The truth is that after teaching for a few years you will formulate your own learning theory. This will be different for each teacher. It will be based on the grade you teach, the environment you teach in and the types of kiddos that sit in front of you each day.

You can probably figure this out without ever hearing the name Eric Erickson (what was his mother thinking?) or Humanist Learning Theory. Just like a good cook might never own a cookbook. 

However, it’s easier to learn from others first. Once you have a foundation of knowledge developing your personal style of teaching will happen organically. 

So let’s look at the core tenets of each learning theory.

Overview of Cognitive Learning Theory

Cognition is a fancy word for learning. How do we think, understand and retain information? Short answer: lots of ways!

Cognitive Learning Theory states that students need to understand how to learn. Internal and external forces affect how well a child absorbs new ideas and concepts. Metacognition, the ability to think about how you think is an important component to learning. That’s the internal force. The external forces are known as social cognitive theory.

Together the internal and external stimuli build on existing schemata.

Social cognitive theory is the idea that nobody learns in a vacuum. The classroom environment, the students in the class and the teacher inspire or detract from learning. 

Cognitive Learning Theorists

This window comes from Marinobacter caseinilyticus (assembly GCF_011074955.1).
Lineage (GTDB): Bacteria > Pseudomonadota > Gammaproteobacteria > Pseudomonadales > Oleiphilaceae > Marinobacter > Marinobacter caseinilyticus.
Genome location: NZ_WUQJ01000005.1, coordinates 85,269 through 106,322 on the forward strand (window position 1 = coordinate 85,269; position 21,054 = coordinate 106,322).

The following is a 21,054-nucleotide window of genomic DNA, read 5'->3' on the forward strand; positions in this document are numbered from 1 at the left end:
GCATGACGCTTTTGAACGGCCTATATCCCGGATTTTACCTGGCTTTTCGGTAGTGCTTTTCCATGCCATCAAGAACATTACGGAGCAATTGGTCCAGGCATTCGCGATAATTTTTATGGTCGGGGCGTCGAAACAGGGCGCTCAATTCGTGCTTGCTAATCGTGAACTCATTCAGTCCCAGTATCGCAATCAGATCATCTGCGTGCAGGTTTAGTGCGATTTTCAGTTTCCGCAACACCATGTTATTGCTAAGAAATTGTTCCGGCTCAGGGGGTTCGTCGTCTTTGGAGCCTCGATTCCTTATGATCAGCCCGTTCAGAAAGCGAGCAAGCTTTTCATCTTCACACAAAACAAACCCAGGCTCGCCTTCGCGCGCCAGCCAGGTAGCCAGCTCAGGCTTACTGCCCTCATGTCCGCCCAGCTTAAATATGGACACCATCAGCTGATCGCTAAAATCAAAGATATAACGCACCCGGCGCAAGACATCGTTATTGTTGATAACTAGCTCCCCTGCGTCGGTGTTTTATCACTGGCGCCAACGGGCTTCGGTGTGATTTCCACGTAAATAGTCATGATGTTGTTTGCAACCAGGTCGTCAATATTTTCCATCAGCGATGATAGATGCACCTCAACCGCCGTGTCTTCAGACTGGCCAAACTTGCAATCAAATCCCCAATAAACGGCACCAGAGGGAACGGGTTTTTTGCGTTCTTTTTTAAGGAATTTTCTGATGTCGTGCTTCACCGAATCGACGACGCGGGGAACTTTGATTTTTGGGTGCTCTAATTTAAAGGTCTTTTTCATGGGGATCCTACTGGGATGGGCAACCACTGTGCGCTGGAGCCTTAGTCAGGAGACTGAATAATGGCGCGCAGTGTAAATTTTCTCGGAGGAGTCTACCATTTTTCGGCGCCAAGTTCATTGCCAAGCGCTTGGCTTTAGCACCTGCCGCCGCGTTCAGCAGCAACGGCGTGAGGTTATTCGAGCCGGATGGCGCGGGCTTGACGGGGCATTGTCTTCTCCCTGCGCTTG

Cognitive Learning Theory has been around for thousands of years. The Greek philosopher Plato studied the topic. He was passionate in his belief that learning, from birth to death, was necessary to a successful life.

“Books give a soul to the universe, wings to the mind, flight to the imagination, and life to everything.”

Plato believed that a person’s environment builds their understanding of the world. Expand the environment and you create new realities and ideas.

Jean Piaget is a more modern theorist of cognitive learning. Piaget identified 4 developmental stages in a child’s growth:

  • Sensory-motor stage (0-2 years)
  • Preoperational stage (2-7 years)
  • Concrete operational stage (7-11 years)
  • Formal operational stage (11-adulthood)

These stages of cognitive development are universal across time and place. During each stage, a child’s thinking is different from the stage before and after. For example, a 5-year-old child cannot comprehend concepts of advanced math; their brains are not developed enough.

Learning is built upon prior memories and concepts. Showing students how to be aware of their thinking and creating a positive learning environment will help to maximize their success.

How to Use Cognitive Learning Theory in the Classroom